By editorial board • 

Government, like people, should try to 'Shop Local'

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great commentary on the problems associated with the public bidding process


I'm still shaking my head in disbelief.

I would be curious to know how many times in the past half a century the school district has asked Washington Roofing for contributions. How many sports programs, fund raisers, auctions, or emergency repairs, all of which WR has undoubtedly said yes to. How many other local businesses has the school district hit up to cover costs or raise funds? How much in taxes have the local businesses paid to keep our schools running?

Yet the district hires a consultant from out of the area who just happens to set criteria that locks a local company out of bidding on jobs. The suspicious part of my nature wants to look at the companies the consulting firm has just guaranteed will get those bids.

Washington Roofing didn't ask for the jobs, they asked for a chance to bid on the jobs. I would trust their expertise, given their history, far more than an outsider, as they have a vested interest in getting it right the first time.

My hat is off to Stan Primozich for standing up for what is right. Now I hope the school district will re-examine their policies to include local businesses who have always supported them.


BC is right, in that the "set criteria [locked] a local company out of bidding on jobs". THAT is the larger issue and that is the one that I have asked the district to re-examine and re-propose. I would like to stress, however, that the question before the "board" was a strict and narrow one: did Washington Roofing meet the SPECIFIC requirements for Modified BUR roofing as set forth in the RFQ. I cannot speak for other members (nor do I want to), but using the strict criteria set forth in the RFQ, they did not. Even Washington roofing admitted as such.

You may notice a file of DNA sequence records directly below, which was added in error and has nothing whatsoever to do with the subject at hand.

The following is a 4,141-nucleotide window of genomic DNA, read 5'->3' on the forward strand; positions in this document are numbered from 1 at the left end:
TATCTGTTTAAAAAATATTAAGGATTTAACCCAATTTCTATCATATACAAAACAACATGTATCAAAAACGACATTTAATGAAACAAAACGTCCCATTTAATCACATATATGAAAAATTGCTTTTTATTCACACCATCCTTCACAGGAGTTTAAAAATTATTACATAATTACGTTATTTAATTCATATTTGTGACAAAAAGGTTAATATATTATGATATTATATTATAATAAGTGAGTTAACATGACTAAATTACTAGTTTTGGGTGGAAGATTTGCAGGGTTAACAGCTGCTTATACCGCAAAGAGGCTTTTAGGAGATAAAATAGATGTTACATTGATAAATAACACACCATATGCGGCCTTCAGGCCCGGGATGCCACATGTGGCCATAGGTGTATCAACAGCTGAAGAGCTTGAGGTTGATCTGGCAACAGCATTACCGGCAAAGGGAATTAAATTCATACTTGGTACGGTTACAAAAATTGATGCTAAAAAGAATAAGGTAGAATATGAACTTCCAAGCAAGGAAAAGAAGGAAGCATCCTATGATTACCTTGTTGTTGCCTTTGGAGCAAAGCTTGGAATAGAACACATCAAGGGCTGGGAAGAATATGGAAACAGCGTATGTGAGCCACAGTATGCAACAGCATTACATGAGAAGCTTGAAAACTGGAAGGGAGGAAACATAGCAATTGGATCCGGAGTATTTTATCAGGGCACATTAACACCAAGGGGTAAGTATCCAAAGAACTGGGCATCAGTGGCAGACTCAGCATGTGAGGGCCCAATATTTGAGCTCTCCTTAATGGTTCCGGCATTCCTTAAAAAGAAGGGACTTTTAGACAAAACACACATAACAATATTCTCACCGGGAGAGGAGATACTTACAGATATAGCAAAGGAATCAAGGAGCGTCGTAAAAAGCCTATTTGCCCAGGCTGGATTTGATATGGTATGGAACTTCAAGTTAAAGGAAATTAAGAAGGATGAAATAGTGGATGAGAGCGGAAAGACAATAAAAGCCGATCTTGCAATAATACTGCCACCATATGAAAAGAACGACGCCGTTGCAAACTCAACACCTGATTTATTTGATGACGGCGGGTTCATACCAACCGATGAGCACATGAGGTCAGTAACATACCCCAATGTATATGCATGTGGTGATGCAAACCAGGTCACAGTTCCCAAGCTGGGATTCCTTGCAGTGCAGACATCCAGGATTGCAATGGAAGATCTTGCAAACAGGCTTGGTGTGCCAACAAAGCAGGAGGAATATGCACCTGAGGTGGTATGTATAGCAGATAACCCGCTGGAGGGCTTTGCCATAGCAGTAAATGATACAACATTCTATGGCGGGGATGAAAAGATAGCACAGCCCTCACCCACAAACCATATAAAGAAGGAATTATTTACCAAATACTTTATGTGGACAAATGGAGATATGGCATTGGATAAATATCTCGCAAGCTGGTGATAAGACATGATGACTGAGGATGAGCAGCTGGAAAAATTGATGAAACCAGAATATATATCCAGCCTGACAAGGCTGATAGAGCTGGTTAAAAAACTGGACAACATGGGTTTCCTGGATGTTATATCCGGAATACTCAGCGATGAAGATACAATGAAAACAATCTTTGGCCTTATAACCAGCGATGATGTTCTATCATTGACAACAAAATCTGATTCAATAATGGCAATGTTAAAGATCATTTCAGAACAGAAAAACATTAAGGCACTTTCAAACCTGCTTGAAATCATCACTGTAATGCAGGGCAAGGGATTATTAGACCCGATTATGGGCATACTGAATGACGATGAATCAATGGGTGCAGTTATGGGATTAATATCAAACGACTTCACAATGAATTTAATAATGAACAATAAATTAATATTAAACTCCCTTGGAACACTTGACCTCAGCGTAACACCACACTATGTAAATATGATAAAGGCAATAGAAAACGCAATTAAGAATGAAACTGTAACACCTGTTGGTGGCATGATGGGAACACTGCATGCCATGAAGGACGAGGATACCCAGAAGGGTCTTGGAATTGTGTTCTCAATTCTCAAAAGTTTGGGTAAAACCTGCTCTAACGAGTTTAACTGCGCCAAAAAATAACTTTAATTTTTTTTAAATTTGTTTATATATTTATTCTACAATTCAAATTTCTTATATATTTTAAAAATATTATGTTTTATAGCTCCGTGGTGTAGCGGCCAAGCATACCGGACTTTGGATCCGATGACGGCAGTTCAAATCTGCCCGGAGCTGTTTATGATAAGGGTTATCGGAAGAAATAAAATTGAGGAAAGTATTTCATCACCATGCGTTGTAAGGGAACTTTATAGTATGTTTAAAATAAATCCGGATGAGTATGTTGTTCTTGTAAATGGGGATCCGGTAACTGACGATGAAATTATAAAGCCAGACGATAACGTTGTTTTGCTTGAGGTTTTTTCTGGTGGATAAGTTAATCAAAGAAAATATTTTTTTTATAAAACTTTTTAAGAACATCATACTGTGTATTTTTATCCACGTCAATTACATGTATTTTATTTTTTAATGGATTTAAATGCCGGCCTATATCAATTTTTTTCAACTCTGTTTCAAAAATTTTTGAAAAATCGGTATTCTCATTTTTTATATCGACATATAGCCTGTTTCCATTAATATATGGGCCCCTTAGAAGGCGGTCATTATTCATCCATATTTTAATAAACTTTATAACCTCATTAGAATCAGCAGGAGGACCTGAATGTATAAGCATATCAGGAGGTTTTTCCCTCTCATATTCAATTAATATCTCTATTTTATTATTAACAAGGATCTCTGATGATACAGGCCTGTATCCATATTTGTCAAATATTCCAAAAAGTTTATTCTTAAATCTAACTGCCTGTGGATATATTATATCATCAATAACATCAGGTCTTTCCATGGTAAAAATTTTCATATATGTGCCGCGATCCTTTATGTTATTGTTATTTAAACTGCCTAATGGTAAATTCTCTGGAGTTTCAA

My hope is that we can re-examine the consultant's original recommendations and possibly modify them to give this excellent local business a place in the bidding process. Obviously none of the board members wished to exclude them. But speaking for ME, the specifics of the question for which the hearing was held and the objective and rigid requirements of the original RFQ upon which the appeal was based left no other proper choice on that particular vote. In MY mind, the real workable (and equatable) solution is to widen the parameters of allowable roofing to be sure Washington Roofing has a place at the table, not to set forth specific restrictions, but then ignore those restrictions for one particular company.
I must STRESS that I am speaking NOT as an official board member, but as a citizen. I've been frustrated with the portrayal of those of us who voted no, and feel that it was not clear that our vote was based on answering an appeal to a VERY SPECIFIC question on a RFQ that had already been submitted. If there is a bright side to all this, it is that it triggered a re-examination of the RFQ process, but the VOTE ITSELF, in my interpretation of it, could not be cast any other way.

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